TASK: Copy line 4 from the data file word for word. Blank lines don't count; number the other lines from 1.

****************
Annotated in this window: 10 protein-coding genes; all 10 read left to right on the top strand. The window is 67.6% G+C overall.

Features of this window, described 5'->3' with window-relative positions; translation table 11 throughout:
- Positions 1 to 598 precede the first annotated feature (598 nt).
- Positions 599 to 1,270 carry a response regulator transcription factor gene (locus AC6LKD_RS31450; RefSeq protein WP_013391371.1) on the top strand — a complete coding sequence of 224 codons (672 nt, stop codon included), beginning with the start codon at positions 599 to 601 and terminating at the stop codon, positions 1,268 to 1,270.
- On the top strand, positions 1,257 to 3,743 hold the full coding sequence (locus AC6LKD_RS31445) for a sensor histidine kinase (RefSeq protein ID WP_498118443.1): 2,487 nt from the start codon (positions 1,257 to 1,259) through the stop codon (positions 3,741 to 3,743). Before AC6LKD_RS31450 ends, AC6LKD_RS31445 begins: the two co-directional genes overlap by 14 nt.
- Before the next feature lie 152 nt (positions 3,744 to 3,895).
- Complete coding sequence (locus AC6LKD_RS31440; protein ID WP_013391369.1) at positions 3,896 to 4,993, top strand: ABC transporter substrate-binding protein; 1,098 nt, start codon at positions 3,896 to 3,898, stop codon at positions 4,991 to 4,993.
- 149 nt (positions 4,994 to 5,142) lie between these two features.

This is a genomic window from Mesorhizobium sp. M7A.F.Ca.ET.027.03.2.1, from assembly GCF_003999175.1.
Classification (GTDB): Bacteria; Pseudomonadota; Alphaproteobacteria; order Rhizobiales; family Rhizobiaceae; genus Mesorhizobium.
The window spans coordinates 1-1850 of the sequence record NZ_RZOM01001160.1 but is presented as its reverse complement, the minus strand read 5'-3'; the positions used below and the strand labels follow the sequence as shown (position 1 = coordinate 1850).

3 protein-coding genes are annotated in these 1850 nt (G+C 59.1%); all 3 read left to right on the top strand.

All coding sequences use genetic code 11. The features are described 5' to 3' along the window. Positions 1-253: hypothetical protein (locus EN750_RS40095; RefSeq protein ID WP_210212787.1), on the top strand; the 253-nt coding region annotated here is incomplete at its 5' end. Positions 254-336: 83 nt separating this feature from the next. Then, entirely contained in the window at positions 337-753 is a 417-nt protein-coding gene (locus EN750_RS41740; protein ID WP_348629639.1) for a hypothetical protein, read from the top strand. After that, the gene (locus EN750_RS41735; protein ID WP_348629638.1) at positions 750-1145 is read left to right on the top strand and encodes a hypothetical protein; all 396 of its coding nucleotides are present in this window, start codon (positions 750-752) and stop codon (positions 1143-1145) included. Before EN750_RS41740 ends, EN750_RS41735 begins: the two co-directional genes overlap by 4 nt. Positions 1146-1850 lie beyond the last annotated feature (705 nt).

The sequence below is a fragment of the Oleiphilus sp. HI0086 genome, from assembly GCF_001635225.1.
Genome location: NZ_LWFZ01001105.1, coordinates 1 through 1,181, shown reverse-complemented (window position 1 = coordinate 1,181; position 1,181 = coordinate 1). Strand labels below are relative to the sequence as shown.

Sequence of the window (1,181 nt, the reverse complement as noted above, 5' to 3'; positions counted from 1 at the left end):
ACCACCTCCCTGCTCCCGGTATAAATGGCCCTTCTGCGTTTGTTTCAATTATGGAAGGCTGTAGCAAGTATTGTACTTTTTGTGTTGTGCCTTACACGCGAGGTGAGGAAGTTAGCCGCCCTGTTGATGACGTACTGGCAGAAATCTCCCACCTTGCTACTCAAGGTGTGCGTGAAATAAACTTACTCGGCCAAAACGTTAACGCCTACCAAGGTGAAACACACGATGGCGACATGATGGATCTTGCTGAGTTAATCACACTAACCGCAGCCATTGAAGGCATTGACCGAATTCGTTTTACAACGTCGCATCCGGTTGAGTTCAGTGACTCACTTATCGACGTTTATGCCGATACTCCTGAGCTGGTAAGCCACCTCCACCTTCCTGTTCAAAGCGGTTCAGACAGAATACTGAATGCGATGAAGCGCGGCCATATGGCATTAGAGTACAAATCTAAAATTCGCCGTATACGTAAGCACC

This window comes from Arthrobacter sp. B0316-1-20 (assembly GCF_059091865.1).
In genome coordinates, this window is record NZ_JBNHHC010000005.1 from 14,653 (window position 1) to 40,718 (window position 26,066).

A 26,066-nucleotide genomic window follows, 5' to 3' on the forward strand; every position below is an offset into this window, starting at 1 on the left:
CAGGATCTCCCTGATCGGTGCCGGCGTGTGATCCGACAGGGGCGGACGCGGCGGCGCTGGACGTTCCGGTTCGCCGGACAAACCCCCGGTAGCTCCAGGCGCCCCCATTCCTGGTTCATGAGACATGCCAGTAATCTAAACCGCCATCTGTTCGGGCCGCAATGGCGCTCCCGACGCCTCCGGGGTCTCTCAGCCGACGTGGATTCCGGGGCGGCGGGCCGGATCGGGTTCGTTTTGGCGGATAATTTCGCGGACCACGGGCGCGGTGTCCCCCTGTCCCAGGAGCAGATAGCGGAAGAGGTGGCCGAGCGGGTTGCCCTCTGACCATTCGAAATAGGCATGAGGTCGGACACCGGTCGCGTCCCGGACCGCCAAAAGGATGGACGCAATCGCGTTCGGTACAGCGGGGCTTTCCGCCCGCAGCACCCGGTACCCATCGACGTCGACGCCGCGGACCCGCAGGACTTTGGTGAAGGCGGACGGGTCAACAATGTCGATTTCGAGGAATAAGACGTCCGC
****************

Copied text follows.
- Positions 599 to 1,270 carry a response regulator transcription factor gene (locus AC6LKD_RS31450; RefSeq protein WP_013391371.1) on the top strand — a complete coding sequence of 224 codons (672 nt, stop codon included), beginning with the start codon at positions 599 to 601 and terminating at the stop codon, positions 1,268 to 1,270.